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U.S.: Have a 'No Cloud' Policy? Here's Why That's Old Fashioned
Source: nextgov.com
Source Date: Wednesday, November 30, 2016
Focus: Electronic and Mobile Government, ICT for MDGs, Knowledge Management in Government, Internet Governance
Country: United States
Created: Dec 05, 2016

Gartner’s latest cloud computing research is getting many mentions between sessions at Amazon Web Services’ re: Invent conference in Las Vegas.

Linked above, Gartner says by 2020, “a corporate ‘no cloud’ policy will be as rare as a ‘no internet’ policy today." In other words, no business will operate without cloud computing.

The report argues that cloud-first policies—and even cloud-only policies—are quickly becoming the norm as businesses look to exploit the savings inherent in renting computing space versus standing up their own.

"Aside from the fact that many organizations with a no-cloud policy actually have some under-the-radar or unavoidable cloud usage, we believe that this position will become increasingly untenable," said Jeffrey Mann, research vice president at Gartner. "Cloud will increasingly be the default option for software deployment. The same is true for custom software, which increasingly is designed for some variation of public or private cloud."

The federal government, however, threatens to be left behind.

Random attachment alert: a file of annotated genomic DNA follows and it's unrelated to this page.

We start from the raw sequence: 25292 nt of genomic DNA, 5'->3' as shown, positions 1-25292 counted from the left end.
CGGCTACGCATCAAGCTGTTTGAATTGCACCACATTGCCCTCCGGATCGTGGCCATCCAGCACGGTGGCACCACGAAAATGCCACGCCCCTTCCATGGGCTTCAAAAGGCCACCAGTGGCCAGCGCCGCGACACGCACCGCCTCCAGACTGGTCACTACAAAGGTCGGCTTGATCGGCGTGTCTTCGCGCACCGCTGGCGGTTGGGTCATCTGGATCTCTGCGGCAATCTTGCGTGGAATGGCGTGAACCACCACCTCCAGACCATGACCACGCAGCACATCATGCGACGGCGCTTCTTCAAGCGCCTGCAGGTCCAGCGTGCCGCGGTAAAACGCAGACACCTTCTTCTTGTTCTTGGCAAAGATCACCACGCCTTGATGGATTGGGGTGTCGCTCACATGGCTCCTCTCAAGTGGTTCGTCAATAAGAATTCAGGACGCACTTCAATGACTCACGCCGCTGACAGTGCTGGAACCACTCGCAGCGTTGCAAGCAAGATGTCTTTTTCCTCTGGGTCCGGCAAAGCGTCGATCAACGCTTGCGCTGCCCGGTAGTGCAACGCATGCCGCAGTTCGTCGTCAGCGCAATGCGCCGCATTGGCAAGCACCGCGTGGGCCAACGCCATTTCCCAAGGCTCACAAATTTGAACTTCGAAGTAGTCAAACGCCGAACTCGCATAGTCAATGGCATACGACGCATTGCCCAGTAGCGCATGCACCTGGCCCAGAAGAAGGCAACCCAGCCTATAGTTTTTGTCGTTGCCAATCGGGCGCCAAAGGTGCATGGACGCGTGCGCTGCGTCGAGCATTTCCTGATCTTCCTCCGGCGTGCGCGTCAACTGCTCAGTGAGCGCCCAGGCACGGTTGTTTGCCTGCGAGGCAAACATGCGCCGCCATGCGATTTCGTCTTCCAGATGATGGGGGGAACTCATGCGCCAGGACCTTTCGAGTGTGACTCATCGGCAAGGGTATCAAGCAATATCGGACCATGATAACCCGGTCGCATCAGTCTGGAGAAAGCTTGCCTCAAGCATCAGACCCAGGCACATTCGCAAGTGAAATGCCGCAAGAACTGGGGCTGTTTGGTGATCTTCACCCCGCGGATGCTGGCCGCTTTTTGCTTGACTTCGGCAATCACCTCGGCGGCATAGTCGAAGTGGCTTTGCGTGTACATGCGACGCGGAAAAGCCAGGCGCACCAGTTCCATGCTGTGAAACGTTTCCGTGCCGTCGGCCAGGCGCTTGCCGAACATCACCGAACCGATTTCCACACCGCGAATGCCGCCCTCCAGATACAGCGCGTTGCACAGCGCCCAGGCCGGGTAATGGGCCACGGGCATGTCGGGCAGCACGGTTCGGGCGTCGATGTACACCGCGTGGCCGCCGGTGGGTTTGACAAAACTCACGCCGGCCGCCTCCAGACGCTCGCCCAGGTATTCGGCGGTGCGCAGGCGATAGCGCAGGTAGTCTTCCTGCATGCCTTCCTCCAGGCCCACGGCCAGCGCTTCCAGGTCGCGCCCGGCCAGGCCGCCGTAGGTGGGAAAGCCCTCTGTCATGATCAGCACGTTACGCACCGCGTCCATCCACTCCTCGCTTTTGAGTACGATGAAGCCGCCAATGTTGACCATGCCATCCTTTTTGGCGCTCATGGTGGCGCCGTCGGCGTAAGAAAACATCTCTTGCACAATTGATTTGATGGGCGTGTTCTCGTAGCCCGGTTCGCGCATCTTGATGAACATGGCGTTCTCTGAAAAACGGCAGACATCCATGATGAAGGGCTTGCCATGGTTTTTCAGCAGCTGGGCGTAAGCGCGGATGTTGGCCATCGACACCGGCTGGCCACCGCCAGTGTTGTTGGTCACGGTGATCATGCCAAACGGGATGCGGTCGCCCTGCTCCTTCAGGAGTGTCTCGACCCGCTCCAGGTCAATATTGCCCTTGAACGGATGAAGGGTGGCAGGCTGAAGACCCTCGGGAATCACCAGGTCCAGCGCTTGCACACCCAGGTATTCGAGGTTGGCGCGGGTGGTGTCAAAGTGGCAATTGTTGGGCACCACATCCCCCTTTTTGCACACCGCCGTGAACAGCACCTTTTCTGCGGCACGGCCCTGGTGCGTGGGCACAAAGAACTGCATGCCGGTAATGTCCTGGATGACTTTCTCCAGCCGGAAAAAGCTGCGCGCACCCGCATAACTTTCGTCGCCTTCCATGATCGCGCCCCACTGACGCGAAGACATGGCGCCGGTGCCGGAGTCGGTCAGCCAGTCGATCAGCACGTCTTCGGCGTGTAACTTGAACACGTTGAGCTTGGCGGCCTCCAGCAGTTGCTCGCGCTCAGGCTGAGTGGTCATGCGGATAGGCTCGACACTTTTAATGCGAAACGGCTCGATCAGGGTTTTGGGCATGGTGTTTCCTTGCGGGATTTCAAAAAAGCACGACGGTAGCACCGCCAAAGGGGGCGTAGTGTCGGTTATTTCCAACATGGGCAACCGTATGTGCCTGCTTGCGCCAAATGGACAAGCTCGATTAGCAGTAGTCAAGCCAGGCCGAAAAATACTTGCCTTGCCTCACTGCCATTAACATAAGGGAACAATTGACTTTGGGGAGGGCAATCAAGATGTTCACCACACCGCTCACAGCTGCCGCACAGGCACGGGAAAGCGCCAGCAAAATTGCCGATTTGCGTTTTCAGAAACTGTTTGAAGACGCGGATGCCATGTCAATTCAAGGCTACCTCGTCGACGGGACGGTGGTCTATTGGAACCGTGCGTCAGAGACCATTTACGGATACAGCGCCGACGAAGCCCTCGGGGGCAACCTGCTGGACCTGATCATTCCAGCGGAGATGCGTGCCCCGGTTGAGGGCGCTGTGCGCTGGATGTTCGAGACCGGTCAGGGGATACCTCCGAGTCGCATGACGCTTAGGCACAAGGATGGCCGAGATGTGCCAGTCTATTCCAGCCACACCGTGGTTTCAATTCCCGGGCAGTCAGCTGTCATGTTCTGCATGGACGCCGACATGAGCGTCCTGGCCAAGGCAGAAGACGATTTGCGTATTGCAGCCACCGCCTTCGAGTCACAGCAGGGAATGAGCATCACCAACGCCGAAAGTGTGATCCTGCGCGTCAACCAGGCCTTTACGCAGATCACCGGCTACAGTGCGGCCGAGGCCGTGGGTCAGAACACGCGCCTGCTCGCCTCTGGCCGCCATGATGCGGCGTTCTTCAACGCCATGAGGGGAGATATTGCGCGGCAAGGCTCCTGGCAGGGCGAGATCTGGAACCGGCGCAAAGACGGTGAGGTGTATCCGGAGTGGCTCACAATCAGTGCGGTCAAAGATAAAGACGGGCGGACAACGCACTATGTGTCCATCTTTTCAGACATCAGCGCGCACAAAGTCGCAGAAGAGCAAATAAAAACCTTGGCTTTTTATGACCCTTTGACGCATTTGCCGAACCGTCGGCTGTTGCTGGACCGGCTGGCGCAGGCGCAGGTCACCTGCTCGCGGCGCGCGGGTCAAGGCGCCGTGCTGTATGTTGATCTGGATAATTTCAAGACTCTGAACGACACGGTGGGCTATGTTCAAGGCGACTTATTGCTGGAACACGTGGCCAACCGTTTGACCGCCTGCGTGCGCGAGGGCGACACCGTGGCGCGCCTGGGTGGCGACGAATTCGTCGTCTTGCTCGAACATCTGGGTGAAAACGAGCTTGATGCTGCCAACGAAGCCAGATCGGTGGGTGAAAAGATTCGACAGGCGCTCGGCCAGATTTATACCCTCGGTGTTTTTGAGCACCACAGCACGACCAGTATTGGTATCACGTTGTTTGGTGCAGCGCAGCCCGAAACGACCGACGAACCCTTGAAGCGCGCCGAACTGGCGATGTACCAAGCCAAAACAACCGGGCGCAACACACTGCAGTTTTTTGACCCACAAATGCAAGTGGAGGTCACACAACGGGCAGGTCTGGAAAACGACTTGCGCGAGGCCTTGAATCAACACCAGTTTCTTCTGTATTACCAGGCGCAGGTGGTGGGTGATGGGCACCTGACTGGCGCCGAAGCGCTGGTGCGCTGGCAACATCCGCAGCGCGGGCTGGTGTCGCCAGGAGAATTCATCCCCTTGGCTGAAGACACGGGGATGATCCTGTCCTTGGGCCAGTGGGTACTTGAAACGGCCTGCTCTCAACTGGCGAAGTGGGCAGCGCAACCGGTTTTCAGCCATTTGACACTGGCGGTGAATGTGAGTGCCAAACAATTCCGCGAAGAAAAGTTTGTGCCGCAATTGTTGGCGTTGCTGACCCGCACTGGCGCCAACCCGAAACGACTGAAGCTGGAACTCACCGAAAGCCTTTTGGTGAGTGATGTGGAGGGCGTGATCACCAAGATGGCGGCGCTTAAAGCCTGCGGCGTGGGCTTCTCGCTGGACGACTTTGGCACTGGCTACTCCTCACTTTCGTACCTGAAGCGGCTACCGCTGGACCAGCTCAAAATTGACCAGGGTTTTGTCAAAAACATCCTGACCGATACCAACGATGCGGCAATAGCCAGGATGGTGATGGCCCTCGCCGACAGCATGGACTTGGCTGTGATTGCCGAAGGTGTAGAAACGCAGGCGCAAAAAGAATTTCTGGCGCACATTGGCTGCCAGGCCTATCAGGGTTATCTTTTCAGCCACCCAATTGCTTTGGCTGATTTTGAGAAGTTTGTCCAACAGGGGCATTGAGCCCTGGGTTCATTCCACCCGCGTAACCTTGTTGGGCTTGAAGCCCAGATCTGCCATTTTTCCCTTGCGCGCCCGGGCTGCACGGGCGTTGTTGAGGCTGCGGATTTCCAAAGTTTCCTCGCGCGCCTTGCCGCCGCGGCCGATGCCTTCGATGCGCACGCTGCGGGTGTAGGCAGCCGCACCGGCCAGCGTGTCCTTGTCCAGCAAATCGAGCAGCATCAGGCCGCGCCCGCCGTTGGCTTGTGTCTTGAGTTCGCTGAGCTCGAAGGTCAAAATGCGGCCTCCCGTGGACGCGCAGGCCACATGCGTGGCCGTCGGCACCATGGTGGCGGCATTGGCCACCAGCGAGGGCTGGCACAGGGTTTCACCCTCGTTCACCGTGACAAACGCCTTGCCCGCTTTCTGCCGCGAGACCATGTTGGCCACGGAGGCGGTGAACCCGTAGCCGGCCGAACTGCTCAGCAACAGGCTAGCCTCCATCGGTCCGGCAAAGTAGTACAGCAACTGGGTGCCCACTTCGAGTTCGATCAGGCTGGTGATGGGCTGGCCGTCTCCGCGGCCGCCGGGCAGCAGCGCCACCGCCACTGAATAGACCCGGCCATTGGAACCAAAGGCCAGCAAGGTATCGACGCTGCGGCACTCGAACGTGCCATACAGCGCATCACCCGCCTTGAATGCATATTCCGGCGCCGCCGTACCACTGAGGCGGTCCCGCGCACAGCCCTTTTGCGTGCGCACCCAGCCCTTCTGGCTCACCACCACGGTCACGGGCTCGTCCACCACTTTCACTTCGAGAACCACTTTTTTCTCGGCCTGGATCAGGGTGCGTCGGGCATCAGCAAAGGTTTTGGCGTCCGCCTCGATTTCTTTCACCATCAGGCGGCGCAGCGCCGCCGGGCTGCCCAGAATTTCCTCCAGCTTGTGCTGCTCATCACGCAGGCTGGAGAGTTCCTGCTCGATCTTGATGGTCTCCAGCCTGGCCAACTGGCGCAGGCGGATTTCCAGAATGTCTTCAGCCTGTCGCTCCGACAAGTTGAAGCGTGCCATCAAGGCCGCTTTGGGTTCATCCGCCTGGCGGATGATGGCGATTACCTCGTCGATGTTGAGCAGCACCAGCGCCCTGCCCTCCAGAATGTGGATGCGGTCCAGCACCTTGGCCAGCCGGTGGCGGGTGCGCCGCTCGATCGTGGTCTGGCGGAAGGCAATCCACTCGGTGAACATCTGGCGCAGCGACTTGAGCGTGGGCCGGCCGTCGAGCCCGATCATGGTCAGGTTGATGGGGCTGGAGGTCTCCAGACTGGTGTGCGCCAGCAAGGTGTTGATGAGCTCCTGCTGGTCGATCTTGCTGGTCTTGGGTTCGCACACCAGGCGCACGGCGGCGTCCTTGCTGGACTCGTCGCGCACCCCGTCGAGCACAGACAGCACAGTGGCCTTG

The Obama administration’s fiscal 2016 budget allocates about $7.3 billion, or 8.2 percent of its federal IT budget, for provisioned services like cloud computing. And while cloud service providers like AWS and others have made inroads in many federal agencies, billions in potential savings remain on the table. A report from the Government Accountability Office suggests closing a chunk of the government’s 11,000 data centers ought to save agencies in the realm of $8 billion.

Jeff Ray, president and CEO at higher-education software provider Ellucian, said Wednesday higher-education and research institutions face a similar dilemma. Much of their information is locked away.

Nancy Brown, CEO of the American Heart Association, echoed the same sentiment, noting that much of the world’s scientific data—information that could be used to develop cures for diseases, for example—is stored away in old government systems.

While the private sector pivots to cloud in a big way, the public sector and academic institutions cling to legacy technology, siloed databases and ancient enterprise architecture. If they don’t get it together, Gartner’s research suggests they may get left behind.

(By Frank Konkel)
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